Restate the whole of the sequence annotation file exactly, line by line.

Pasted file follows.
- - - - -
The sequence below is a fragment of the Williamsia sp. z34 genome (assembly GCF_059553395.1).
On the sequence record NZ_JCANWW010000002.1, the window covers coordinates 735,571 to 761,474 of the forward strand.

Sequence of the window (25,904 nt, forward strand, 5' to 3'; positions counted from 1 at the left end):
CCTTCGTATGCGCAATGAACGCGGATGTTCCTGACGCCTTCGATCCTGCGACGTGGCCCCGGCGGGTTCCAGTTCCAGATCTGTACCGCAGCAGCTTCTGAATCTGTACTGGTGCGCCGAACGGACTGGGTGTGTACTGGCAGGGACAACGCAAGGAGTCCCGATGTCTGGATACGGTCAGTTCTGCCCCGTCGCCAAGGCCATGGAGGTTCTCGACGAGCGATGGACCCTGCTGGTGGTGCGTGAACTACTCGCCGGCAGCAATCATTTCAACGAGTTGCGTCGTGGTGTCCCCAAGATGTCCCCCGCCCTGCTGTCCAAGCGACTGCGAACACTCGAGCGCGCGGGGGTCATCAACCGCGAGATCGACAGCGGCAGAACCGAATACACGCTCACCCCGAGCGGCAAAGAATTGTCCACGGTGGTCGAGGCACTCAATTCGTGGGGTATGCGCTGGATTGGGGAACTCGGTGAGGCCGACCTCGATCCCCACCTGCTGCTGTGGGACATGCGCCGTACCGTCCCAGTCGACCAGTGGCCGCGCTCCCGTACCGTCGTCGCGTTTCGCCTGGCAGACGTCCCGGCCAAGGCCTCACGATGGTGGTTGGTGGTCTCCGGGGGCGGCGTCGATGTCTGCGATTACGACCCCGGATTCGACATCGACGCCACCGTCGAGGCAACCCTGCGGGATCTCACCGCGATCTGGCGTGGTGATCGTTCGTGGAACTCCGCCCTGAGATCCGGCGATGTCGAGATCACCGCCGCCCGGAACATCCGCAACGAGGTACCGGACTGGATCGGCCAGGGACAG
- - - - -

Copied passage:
The sequence below is a fragment of the Williamsia sp. z34 genome (assembly GCF_059553395.1).
On the sequence record NZ_JCANWW010000002.1, the window covers coordinates 735,571 to 761,474 of the forward strand.

Sequence of the window (25,904 nt, forward strand, 5' to 3'; positions counted from 1 at the left end):
CCTTCGTATGCGCAATGAACGCGGATGTTCCTGACGCCTTCGATCCTGCGACGTGGCCCCGGCGGGTTCCAGTTCCAGATCTGTACCGCAGCAGCTTCTGAATCTGTACTGGTGCGCCGAACGGACTGGGTGTGTACTGGCAGGGACAACGCAAGGAGTCCCGATGTCTGGATACGGTCAGTTCTGCCCCGTCGCCAAGGCCATGGAGGTTCTCGACGAGCGATGGACCCTGCTGGTGGTGCGTGAACTACTCGCCGGCAGCAATCATTTCAACGAGTTGCGTCGTGGTGTCCCCAAGATGTCCCCCGCCCTGCTGTCCAAGCGACTGCGAACACTCGAGCGCGCGGGGGTCATCAACCGCGAGATCGACAGCGGCAGAACCGAATACACGCTCACCCCGAGCGGCAAAGAATTGTCCACGGTGGTCGAGGCACTCAATTCGTGGGGTATGCGCTGGATTGGGGAACTCGGTGAGGCCGACCTCGATCCCCACCTGCTGCTGTGGGACATGCGCCGTACCGTCCCAGTCGACCAGTGGCCGCGCTCCCGTACCGTCGTCGCGTTTCGCCTGGCAGACGTCCCGGCCAAGGCCTCACGATGGTGGTTGGTGGTCTCCGGGGGCGGCGTCGATGTCTGCGATTACGACCCCGGATTCGACATCGACGCCACCGTCGAGGCAACCCTGCGGGATCTCACCGCGATCTGGCGTGGTGATCGTTCGTGGAACTCCGCCCTGAGATCCGGCGATGTCGAGATCACCGCCGCCCGGAACATCCGCAACGAGGTACCGGACTGGATCGGCCAGGGACAG